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by The Professionals at All-American Swim Supply

April 1, 2011

In late 2009 after a phenomenal meet in Rome in which 43 world records were shattered with all athletes in attendance wearing body suits, FINA the world governing body of swimming, decided to slow down the evolution of the sports. You know the story. Thus completely changing the suit guidelines and allowances and leaving everyone standing in the dark asking one question: “What can I wear?”

Seemingly overnight new suits began streaming out from the manufacturers and most swimmers adapted and selected new suits. Age group swimmers and coaches spent countless hours online looking at all the facts trying to figure out which was the fastest suit available.

Then there’s you. Maybe you are a Masters swimmer who swims at your local YMCA a couple days a week and may compete in one meet a year.  Maybe you are not part of the group of 2,000 or so who travel to the national level meets and have full exposure to all the vendors who partner with U.S. Masters Swimming and educate you on the suits. Maybe you have no idea what is going on. You know that some kind of ruling was passed and now there are all kinds of new suits. But now the big question is, what suit is right for you?

Recently I was at a Masters meet in Auburn and a gentleman came up to the table holding a blueseventy Swimskin. After talking with him for a few minutes I realized he had no idea about the rule change. This is the first meet he has had a chance to attend since the ruling. Then comes the inevitable question “What is the best suit?”

In order to answer this question, you first have to look at three main differences in the suits. What kind of fabric is the suit made of, what kind of seams does it have, and what does this do for me?

First, the fabric. All suit manufacturers had to submit their fabric and suit prototypes to FINA to get approval. Once the suit is approved it is given a bar code that has to be printed as a tag on the back of the suit. This bar code is functional and will be used to verify suit legality at higher-level meets. The majority of the suits now use the a paper-like fabric. Most swimmers call it this because it feels like the old time “paper suits” from the 80s.

Suits such as the Nike HD3 and EV3, TYR Tracer Light, B Series, and C Series, blueseventy Nero TX, Arena Powerskin REVO and XP and the Speedo LZR Elite and Pro are all made of this type of fabric. The other fabric out is called Yamamoto. It is used in the Q-Tech and is more similar in feel to the fabric that was used in the body suits. These suits are all dipped in a coating that helps to repel the water. They are also designed to compress the muscles and greatly reduce drag. The idea is that if the suit compresses and repels the water it will allow you to go thru the water with less drag and more streamline.

Second thing to look at on suits are the seams. Suits such as the Arena Powerskin REVO, Speedo LZR Elite, TYR Tracer B Series, and the blueseventy Nero TX are bonded or welded together at a high pressure to create a suit with no thread holding it together. The thought is that if the suit has no seams it will have less drag. The other suits Nike HD3 and EV3, TYR Tracer Light and C Series, Arena Powerskin XP, Speedo LZR Pro and the Q Tech are sewn together with traditional stitching. The big difference in the two is price. Bonded seams greatly increase the labor, which makes a big difference in end cost.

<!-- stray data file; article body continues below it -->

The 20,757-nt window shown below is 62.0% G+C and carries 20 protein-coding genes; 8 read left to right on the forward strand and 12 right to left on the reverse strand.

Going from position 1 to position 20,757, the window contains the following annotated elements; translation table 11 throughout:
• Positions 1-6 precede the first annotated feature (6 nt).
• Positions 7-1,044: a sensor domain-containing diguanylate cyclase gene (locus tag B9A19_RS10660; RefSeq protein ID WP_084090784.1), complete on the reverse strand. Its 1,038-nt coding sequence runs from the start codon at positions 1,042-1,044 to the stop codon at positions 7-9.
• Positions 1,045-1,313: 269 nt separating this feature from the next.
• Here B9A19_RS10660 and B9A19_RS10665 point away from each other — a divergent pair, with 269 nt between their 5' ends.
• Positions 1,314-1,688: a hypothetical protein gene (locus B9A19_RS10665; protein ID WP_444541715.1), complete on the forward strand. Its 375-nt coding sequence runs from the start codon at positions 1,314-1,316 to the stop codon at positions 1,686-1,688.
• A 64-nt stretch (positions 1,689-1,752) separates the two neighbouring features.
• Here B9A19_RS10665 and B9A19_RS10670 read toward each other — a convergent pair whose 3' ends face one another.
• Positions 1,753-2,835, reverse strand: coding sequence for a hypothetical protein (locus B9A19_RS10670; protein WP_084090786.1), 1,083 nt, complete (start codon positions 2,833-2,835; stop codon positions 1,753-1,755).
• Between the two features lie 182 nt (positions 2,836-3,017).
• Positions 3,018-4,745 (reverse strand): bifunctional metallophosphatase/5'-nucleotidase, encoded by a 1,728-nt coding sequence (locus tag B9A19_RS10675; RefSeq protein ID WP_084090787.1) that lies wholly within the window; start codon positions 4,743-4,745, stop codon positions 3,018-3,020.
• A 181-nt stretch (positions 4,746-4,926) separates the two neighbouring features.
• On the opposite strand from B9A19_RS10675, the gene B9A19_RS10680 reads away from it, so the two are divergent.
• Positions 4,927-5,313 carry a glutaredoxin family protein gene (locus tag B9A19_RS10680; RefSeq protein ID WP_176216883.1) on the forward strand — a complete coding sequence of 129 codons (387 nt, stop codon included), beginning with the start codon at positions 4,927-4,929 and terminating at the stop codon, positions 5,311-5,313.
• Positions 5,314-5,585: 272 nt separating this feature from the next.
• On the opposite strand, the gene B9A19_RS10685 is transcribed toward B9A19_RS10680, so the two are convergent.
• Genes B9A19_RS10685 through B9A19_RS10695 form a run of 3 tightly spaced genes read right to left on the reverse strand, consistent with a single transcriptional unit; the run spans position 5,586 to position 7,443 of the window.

There are some unique features on some of the suits that should be pointed out. The Nike EV3 is constructed of two different types of fabric, the paper fabric is used on the sides and in the center there is a stretchier polyester technical fabric designed to allow the swimmer to breathe and move easier while still getting the technical aspects of the paper fabric down the sides. The TYR C Series is designed with a mesh compression fabric to give added compression to the torso and, in some cases, the bulge. These different features and many more are designed to accommodate different bodies and achieve different goals.

The most important thing to look for in a suit is fit. If a suit does not fit you well and you are not comfortable it doesn’t matter if you pay $30 or $375, it is not going to help you. All bodies are created differently. Manufacturers all create different fits. Therefore some of the suits may not accommodate your physical characteristics, such as larger or smaller hips, chest, longer legs, longer torso etc. In order to find the suit that is right for you, you need to try on suits and speak with someone who is trained to help you find the perfect fit. If you are interested in finding the perfect suit for you or simply have some more questions about the suits, we at All American Swim would love to talk with you about the differences and help you find the perfect suit for that upco